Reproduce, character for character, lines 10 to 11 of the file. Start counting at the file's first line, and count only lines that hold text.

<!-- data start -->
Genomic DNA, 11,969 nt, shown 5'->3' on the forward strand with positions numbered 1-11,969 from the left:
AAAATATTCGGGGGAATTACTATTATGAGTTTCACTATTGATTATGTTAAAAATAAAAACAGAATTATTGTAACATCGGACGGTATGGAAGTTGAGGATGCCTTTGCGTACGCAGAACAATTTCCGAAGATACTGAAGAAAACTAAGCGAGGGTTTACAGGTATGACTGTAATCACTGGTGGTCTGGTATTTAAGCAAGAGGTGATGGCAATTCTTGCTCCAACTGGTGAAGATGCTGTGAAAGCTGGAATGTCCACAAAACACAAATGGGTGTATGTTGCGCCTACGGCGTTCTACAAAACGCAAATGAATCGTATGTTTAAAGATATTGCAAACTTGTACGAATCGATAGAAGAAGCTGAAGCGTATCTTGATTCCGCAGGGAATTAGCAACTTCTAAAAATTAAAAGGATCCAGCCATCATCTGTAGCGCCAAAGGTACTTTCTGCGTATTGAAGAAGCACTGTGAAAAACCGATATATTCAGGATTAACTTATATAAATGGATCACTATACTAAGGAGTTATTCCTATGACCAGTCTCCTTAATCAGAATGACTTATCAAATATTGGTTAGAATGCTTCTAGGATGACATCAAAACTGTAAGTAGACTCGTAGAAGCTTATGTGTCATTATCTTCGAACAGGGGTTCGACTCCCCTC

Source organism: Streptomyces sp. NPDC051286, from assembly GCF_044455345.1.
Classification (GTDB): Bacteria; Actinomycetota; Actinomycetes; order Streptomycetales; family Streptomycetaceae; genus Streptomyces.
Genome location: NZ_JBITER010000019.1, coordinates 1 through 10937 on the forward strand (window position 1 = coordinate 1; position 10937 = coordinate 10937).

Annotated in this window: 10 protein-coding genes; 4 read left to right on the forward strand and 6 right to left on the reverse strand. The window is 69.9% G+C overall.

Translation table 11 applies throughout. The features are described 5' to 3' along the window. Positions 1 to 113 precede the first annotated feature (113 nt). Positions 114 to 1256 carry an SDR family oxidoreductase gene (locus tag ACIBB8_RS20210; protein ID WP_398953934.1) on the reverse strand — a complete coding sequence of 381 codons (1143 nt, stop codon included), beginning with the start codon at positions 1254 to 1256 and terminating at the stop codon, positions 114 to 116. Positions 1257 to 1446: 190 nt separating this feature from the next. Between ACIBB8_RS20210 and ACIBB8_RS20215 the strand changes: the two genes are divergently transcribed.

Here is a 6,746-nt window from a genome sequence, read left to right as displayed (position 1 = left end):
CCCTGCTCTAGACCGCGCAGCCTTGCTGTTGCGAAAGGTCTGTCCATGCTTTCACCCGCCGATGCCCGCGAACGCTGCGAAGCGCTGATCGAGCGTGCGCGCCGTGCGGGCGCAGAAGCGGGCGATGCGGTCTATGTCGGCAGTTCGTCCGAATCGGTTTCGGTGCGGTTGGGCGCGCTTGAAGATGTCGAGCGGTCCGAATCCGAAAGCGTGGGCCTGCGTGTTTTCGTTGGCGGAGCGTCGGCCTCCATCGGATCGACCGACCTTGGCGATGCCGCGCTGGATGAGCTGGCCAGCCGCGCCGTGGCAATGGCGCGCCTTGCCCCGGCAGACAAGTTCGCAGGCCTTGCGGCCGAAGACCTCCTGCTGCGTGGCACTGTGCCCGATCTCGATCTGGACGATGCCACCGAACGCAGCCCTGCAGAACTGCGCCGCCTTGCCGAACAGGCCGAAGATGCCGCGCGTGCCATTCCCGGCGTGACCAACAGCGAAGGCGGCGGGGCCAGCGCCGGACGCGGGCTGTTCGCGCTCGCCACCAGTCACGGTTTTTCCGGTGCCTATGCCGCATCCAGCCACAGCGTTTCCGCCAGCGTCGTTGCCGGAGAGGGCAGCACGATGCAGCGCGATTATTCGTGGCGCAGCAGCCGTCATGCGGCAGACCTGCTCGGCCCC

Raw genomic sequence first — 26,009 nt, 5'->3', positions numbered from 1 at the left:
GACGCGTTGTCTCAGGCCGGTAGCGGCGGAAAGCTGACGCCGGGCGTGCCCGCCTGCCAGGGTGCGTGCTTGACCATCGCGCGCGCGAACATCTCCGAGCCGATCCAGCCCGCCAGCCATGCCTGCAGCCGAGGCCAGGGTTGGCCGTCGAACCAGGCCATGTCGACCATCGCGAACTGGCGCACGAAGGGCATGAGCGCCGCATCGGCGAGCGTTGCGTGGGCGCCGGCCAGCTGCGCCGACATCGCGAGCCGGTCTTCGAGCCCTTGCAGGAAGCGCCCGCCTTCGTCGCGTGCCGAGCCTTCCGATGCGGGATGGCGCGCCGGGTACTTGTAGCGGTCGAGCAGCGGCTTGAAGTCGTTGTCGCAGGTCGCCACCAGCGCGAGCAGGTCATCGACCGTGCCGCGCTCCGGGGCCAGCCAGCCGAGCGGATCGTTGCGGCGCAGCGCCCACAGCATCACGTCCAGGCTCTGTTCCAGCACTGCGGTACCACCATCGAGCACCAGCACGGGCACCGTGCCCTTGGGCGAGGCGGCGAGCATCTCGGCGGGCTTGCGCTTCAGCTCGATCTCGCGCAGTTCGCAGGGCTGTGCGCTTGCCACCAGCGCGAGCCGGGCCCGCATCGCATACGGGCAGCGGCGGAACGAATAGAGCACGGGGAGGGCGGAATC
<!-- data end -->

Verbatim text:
Raw genomic sequence first — 26,009 nt, 5'->3', positions numbered from 1 at the left:
GACGCGTTGTCTCAGGCCGGTAGCGGCGGAAAGCTGACGCCGGGCGTGCCCGCCTGCCAGGGTGCGTGCTTGACCATCGCGCGCGCGAACATCTCCGAGCCGATCCAGCCCGCCAGCCATGCCTGCAGCCGAGGCCAGGGTTGGCCGTCGAACCAGGCCATGTCGACCATCGCGAACTGGCGCACGAAGGGCATGAGCGCCGCATCGGCGAGCGTTGCGTGGGCGCCGGCCAGCTGCGCCGACATCGCGAGCCGGTCTTCGAGCCCTTGCAGGAAGCGCCCGCCTTCGTCGCGTGCCGAGCCTTCCGATGCGGGATGGCGCGCCGGGTACTTGTAGCGGTCGAGCAGCGGCTTGAAGTCGTTGTCGCAGGTCGCCACCAGCGCGAGCAGGTCATCGACCGTGCCGCGCTCCGGGGCCAGCCAGCCGAGCGGATCGTTGCGGCGCAGCGCCCACAGCATCACGTCCAGGCTCTGTTCCAGCACTGCGGTACCACCATCGAGCACCAGCACGGGCACCGTGCCCTTGGGCGAGGCGGCGAGCATCTCGGCGGGCTTGCGCTTCAGCTCGATCTCGCGCAGTTCGCAGGGCTGTGCGCTTGCCACCAGCGCGAGCCGGGCCCGCATCGCATACGGGCAGCGGCGGAACGAATAGAGCACGGGGAGGGCGGAATC